Police Find No Evidence Backing Israeli Army Claims That Leftist Activists Attacked Soldiers

Despite an IDF probe alleging that in September ‘violence was employed against the army,’ police decided against opening an investigation into six activists arrested at the time in the West Bank, citing lack of evidence

הגר שיזף
Hagar Shezaf
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An olive harvest volunteer being handcuffed by an Israeli soldier near Salfit in the West Bank, last month.
An olive harvest volunteer being handcuffed by an Israeli soldier near Salfit in the West Bank, last month.Credit: Matan Golan
הגר שיזף
Hagar Shezaf

Police have decided against opening an investigation into the six left-wing activists who were arrested two months ago after they allegedly clashed with soldiers in the South Hebron Hills, citing insufficient evidence.

The decision came despite an Israel Defense Forces probe that found that the activists had attacked soldiers and blocked a road.

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The probe also showed Maj. Maor Moshe, a deputy battalion commander from the Combat Engineering Corps, had attacked a leftist activist and a Palestinian man, in addition to injuring activists after employing riot dispersal tactics.

The army penalized Moshe by barring him from promotion over the next three years. The IDF probe also concluded that “violence was employed against the army” by activists during the incident.

A video still showing deputy battalion commander Moshe Maor pushing a Palestinian in the South Hebron Hills, last month.Credit: Screenshot

The police's decision was relayed to Itay Mack, the lawyer representing the activists – who belong to the organization Combatants for Peace – after he approached Public Security Minister Omer Bar-Lev about the status of the investigation. He was told that the police concluded there was not enough evidence to open a formal investigation.

During the incident, soldiers detained the six activists, put them in a military vehicle and handcuffed them. Some activists were also blindfolded.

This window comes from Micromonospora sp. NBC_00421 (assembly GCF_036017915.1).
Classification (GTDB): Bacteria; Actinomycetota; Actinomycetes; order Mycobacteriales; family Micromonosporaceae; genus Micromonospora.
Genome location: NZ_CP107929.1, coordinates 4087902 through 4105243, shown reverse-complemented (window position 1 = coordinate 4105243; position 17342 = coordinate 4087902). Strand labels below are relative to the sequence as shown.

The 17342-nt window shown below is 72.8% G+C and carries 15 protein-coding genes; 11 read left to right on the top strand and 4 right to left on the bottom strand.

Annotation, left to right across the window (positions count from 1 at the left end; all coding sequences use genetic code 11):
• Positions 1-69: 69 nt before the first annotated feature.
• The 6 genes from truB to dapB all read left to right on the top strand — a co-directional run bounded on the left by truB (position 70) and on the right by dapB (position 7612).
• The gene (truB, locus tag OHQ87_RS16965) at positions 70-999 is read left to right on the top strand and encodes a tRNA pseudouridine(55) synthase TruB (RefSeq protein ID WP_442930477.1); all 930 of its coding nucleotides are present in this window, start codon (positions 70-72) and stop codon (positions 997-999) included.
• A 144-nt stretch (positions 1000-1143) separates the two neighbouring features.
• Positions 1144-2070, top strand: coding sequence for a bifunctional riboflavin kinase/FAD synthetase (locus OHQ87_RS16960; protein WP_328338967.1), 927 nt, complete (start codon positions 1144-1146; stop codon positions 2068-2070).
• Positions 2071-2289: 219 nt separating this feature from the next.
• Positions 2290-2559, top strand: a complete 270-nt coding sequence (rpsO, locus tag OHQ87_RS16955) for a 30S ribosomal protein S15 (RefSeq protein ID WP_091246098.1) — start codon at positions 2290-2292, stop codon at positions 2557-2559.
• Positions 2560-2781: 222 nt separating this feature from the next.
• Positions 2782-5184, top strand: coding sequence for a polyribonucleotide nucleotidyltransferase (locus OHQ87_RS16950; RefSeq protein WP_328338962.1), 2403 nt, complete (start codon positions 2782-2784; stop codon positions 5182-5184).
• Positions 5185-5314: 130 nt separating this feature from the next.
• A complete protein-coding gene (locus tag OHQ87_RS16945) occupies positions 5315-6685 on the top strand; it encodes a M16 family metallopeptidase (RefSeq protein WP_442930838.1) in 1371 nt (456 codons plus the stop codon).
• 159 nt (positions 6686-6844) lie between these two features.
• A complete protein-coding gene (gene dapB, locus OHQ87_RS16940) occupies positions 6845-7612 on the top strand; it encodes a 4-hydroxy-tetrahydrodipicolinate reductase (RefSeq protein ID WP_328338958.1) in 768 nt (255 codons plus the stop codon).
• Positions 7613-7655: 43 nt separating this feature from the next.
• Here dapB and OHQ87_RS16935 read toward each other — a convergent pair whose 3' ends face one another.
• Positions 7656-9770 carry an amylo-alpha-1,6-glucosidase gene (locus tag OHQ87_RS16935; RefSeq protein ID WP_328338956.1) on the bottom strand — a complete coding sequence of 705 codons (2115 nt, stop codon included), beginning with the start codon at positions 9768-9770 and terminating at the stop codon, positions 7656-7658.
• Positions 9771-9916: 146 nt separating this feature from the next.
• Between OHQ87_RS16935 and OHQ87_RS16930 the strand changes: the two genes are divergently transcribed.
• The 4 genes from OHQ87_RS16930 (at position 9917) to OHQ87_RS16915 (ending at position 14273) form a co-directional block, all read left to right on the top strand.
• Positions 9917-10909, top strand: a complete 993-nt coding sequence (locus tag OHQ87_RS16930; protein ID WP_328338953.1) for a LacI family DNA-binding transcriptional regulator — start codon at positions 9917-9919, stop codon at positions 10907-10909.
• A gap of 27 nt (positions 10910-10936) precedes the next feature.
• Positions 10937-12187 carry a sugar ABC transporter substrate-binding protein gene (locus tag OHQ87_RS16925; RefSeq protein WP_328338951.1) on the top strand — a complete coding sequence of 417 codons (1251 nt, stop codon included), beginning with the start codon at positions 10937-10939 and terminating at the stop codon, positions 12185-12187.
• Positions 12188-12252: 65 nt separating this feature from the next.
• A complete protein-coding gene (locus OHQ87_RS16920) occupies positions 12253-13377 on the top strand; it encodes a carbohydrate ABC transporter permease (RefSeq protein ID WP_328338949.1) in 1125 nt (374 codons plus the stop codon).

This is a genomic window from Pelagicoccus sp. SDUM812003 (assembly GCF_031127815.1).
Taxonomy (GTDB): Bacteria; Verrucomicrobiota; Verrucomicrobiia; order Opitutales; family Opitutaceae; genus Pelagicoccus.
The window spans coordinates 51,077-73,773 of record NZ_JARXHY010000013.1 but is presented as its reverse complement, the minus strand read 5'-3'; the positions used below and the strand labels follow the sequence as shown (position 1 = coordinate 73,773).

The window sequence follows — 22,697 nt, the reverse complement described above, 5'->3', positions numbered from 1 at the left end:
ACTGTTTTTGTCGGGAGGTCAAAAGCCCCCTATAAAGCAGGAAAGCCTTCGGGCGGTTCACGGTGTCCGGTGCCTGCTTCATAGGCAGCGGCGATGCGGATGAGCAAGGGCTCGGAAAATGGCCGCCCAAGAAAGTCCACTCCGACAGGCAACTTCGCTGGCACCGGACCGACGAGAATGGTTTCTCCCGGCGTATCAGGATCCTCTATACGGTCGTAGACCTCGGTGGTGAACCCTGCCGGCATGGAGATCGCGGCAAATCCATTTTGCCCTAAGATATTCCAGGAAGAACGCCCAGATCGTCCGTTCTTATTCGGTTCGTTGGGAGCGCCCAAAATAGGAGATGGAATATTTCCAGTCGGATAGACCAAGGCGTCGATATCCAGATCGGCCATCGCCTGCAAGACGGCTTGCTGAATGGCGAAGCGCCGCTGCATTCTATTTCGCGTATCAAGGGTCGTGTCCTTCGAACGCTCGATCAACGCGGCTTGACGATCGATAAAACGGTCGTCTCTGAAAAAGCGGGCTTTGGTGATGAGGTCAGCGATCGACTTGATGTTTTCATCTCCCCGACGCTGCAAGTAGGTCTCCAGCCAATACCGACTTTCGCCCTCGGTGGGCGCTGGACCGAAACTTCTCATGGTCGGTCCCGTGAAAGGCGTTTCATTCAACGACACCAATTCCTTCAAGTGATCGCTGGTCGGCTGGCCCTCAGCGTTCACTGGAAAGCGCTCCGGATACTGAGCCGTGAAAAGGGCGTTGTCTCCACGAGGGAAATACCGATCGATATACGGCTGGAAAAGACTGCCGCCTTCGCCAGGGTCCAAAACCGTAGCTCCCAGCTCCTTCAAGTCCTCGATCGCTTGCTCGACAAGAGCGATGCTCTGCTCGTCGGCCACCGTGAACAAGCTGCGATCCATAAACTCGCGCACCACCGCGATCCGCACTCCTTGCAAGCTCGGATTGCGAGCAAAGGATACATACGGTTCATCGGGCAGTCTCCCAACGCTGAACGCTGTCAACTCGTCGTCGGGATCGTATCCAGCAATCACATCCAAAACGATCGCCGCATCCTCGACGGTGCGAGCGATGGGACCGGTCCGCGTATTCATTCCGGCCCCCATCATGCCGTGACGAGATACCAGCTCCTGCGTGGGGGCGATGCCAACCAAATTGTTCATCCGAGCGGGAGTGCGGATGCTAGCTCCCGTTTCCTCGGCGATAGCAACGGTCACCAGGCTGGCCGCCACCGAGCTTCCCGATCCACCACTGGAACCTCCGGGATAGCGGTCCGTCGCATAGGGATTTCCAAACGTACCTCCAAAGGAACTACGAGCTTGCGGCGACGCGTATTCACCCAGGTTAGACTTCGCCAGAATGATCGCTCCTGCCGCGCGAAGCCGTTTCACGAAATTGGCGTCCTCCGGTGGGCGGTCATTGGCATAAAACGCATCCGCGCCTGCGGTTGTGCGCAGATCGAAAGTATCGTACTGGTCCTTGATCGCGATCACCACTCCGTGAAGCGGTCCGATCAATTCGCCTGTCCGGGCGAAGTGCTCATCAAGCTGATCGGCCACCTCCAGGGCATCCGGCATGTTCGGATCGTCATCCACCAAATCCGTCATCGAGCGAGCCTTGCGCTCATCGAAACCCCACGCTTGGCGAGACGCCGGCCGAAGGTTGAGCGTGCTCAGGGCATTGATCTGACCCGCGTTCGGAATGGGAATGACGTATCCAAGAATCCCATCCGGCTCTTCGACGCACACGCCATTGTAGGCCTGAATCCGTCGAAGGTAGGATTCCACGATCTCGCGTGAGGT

Yair Bunzel, an activist with Combatants for Peace, told Haaretz that while being held in the vehicle he heard an officer instruct soldiers, “Take them to the [police] station and tell them that they attacked us.”

The activists said they were kept in the vehicle for six hours, during which they were transported to the police station in Kiryat Arba and made to wait in the station parking lot.

Eventually, they were brought into the station and told that they could go but had to return the following Sunday. The activists did not return and instead sent a letter to the police demanding that the investigation be terminated.

The activists had come to South Hebron Hills to provide water tanks to one of the isolated Palestinian communities abutting the settler outpost of Avigail. The army doesn’t allow the Palestinians to take water from cisterns or bring in tanks.

On the day of the incident, soldiers blocked the road to prevent activists from delivering the tanks, and activists responded with chants against the occupation. Then, according to the activists, the soldiers began to shove them and threw stun and teargas grenades in their direction.

Maj. Moshe forced one of the activists, Tuli Flint, to the ground and put his knee on Flint’s neck. He also shoved other activists. During the clashes, a Palestinian protester was hit in the stomach with a teargas grenade, the finger of another activist was broken, and a woman was hurt when her blouse caught fire from a teargas grenade.

In another incident, Moshe was documented pushing a Palestinian while scores of settlers were attacking the residents of the South Hebron Hill village of al-Mufkara.

Although Moshe was denied promotion for the next three years, officers of his rank generally have to wait three years for promotion regardless.

Combatants for Peace said in response to the police decision: "The Public Security Ministry has made clear that the IDF’s investigation was false and that no evidence was found at the scene to back its claims. The decision to make political arrests and to issue false findings is what happens in dark and dangerous countries. We call on the public security and defense ministers to draw conclusions.”

The Israeli army said that its findings from its probe into the incident published last month "still stand," and warned that videos on social media only present "a partial picture" and may even be edited.

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